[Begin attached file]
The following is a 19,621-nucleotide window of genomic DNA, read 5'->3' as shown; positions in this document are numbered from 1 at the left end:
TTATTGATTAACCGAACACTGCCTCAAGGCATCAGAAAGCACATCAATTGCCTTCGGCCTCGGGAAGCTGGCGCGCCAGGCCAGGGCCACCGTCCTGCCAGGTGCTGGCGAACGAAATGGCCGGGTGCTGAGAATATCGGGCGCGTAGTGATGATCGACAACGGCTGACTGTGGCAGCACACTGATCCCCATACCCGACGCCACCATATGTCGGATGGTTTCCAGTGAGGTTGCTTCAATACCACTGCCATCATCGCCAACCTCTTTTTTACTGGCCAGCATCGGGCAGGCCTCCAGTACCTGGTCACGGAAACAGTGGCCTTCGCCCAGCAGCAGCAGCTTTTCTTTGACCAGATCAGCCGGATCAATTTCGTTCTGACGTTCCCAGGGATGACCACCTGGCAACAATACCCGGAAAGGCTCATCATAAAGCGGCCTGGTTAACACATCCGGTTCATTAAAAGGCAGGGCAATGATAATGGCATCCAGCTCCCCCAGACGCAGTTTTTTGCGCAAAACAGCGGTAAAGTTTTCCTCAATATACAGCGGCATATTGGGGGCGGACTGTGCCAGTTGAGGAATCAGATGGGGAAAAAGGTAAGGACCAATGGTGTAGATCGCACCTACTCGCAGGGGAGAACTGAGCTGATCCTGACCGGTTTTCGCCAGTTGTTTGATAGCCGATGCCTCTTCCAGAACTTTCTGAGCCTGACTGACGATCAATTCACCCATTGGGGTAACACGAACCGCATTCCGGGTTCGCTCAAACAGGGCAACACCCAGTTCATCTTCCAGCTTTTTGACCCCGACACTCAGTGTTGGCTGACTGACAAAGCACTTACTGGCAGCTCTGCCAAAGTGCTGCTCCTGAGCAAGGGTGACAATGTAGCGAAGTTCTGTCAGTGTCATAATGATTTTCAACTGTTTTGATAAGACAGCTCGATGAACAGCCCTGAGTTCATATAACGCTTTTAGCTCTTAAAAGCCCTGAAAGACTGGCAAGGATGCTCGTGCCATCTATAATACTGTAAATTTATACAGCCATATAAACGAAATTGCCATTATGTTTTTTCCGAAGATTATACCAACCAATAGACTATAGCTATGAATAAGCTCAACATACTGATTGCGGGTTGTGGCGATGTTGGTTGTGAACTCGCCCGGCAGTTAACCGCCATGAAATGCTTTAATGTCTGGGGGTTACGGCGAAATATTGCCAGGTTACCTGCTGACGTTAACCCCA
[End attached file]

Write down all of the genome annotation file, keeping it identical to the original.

The following is a 19,621-nucleotide window of genomic DNA, read 5'->3' as shown; positions in this document are numbered from 1 at the left end:
TTATTGATTAACCGAACACTGCCTCAAGGCATCAGAAAGCACATCAATTGCCTTCGGCCTCGGGAAGCTGGCGCGCCAGGCCAGGGCCACCGTCCTGCCAGGTGCTGGCGAACGAAATGGCCGGGTGCTGAGAATATCGGGCGCGTAGTGATGATCGACAACGGCTGACTGTGGCAGCACACTGATCCCCATACCCGACGCCACCATATGTCGGATGGTTTCCAGTGAGGTTGCTTCAATACCACTGCCATCATCGCCAACCTCTTTTTTACTGGCCAGCATCGGGCAGGCCTCCAGTACCTGGTCACGGAAACAGTGGCCTTCGCCCAGCAGCAGCAGCTTTTCTTTGACCAGATCAGCCGGATCAATTTCGTTCTGACGTTCCCAGGGATGACCACCTGGCAACAATACCCGGAAAGGCTCATCATAAAGCGGCCTGGTTAACACATCCGGTTCATTAAAAGGCAGGGCAATGATAATGGCATCCAGCTCCCCCAGACGCAGTTTTTTGCGCAAAACAGCGGTAAAGTTTTCCTCAATATACAGCGGCATATTGGGGGCGGACTGTGCCAGTTGAGGAATCAGATGGGGAAAAAGGTAAGGACCAATGGTGTAGATCGCACCTACTCGCAGGGGAGAACTGAGCTGATCCTGACCGGTTTTCGCCAGTTGTTTGATAGCCGATGCCTCTTCCAGAACTTTCTGAGCCTGACTGACGATCAATTCACCCATTGGGGTAACACGAACCGCATTCCGGGTTCGCTCAAACAGGGCAACACCCAGTTCATCTTCCAGCTTTTTGACCCCGACACTCAGTGTTGGCTGACTGACAAAGCACTTACTGGCAGCTCTGCCAAAGTGCTGCTCCTGAGCAAGGGTGACAATGTAGCGAAGTTCTGTCAGTGTCATAATGATTTTCAACTGTTTTGATAAGACAGCTCGATGAACAGCCCTGAGTTCATATAACGCTTTTAGCTCTTAAAAGCCCTGAAAGACTGGCAAGGATGCTCGTGCCATCTATAATACTGTAAATTTATACAGCCATATAAACGAAATTGCCATTATGTTTTTTCCGAAGATTATACCAACCAATAGACTATAGCTATGAATAAGCTCAACATACTGATTGCGGGTTGTGGCGATGTTGGTTGTGAACTCGCCCGGCAGTTAACCGCCATGAAATGCTTTAATGTCTGGGGGTTACGGCGAAATATTGCCAGGTTACCTGCTGACGTTAACCCCA